Tip: Sometimes you have to ask for help from people you may not want to have around, for example from your parents or the Police. Sometimes it might be because of stuff people have been doing when or before the Police arrived (like booze or drugs), sometimes it might be because you’ve had bad experiences with the cops before, or maybe just because you think your folks’ll go nuts if they knew what was happening... The truth is, the majority of cops in will come and do their job respectfully if a situation needs them there to stop harmful behaviour.

Sometimes, if someone is being harmed and the Police need to be called, others may get attention from the cops too - but they might just have to suck it up and deal so everyone can be safe.

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Responding as an active bystander

Here are some ideas suggested by young people to use if you need to Step up and Speak out.

  • If you’re at a party or event, tell a teacher/adult/host of the party (if you think they’ll be cool about how they handle it).
  • Speak your mind.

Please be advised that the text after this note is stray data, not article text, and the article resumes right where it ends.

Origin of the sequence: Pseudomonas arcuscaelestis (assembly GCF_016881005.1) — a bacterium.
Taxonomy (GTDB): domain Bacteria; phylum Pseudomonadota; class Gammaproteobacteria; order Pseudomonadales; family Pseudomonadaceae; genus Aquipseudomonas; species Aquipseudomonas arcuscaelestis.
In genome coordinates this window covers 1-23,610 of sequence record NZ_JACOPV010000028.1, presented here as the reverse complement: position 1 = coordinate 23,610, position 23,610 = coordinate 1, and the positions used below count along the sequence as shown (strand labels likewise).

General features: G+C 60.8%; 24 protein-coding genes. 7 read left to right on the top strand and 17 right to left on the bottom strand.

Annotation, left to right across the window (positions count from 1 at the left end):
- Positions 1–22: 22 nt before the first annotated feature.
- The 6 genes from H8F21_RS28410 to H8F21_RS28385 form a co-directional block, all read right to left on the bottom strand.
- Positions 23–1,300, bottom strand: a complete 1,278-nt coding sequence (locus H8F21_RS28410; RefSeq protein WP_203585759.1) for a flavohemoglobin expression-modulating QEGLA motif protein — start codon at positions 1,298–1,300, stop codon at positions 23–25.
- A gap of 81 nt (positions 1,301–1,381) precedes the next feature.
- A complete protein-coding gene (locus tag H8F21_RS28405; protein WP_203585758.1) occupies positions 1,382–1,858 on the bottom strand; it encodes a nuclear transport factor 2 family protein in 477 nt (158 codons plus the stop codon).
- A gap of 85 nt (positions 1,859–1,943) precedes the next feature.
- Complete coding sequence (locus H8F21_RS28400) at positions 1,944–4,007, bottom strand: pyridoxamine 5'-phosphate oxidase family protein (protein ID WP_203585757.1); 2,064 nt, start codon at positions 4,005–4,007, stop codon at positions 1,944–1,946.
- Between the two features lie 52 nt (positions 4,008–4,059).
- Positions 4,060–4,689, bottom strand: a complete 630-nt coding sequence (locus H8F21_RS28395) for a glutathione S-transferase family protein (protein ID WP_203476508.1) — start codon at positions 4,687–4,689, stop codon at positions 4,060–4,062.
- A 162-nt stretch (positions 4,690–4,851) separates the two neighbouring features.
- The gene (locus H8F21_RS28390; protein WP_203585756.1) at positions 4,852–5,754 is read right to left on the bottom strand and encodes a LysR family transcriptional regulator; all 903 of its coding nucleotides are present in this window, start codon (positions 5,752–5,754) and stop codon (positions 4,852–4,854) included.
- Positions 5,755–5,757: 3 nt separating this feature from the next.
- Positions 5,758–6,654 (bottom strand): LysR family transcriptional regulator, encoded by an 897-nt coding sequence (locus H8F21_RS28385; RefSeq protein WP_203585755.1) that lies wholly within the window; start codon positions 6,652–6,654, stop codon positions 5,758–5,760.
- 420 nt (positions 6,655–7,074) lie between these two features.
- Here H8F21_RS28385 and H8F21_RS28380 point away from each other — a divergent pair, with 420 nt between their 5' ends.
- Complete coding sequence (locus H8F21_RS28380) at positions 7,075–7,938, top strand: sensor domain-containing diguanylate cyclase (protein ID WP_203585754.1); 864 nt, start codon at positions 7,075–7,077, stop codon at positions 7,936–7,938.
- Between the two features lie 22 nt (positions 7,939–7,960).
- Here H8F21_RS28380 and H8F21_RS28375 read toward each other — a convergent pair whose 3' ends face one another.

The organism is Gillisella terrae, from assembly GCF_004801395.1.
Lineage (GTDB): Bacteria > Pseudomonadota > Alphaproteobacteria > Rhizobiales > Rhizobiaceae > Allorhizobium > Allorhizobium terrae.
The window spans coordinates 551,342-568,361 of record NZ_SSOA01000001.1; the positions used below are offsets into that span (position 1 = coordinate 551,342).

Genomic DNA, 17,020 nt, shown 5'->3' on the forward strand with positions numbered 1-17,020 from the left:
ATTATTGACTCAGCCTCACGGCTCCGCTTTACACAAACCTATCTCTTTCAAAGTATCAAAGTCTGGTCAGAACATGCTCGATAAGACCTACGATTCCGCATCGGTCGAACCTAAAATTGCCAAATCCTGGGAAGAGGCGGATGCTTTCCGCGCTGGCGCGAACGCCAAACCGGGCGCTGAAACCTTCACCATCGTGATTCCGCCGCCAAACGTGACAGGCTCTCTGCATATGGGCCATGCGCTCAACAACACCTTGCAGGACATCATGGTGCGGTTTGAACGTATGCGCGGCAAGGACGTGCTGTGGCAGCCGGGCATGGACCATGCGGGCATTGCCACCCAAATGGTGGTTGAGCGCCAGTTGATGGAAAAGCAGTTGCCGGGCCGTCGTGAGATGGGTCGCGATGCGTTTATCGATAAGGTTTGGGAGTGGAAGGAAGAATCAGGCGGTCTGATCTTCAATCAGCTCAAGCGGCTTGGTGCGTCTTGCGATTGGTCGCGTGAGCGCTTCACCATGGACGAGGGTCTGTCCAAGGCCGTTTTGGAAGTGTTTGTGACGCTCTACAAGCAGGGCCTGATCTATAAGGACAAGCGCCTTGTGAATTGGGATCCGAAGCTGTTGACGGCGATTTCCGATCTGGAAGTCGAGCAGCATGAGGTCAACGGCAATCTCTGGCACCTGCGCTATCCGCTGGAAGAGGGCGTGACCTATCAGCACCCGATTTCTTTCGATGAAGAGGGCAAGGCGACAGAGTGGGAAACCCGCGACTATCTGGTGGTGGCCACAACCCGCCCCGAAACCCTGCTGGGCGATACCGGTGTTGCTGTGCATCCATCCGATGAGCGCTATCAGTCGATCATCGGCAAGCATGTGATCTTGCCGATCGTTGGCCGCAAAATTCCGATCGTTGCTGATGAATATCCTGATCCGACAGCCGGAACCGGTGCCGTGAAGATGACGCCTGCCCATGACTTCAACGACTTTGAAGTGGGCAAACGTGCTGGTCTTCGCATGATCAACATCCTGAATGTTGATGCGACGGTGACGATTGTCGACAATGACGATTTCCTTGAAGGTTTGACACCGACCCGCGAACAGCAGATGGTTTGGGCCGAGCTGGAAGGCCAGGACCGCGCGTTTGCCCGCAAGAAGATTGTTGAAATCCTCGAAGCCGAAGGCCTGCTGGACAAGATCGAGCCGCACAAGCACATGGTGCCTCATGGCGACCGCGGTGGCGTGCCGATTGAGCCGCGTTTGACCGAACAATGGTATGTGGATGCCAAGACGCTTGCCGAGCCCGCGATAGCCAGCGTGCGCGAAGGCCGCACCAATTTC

• Be direct – Step up (as long as you can be safe).
  • Go onto the dance floor and bust up an abusive dance circle by dancing vigorously with your mates!
  • Keep an eye on the situation – make sure it doesn’t escalate.
  • Get others to watch out as well, make sure you’re not the only one keeping an eye on the situation.
  • Go to your school counsellor – get advice on where to go for further help.
  • Talk to others to see if anyone sees the same issue as you. If they do, you can get together and do something about it as a group.
  • Sit with the person being harmed.
  • Hold their hand.

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Just a heads up, this website has some stuff about sexual violence which might be upsetting,
especially if you or someone close to you has experienced it.

If you find yourself getting upset, make sure you get support or take a few deep breaths
and think about something that makes you smile.

Some of the topics in here may also conflict with your beliefs.
We think that if a person is harming someone, or their human rights
IT IS NOT OK - no matter what your beliefs are.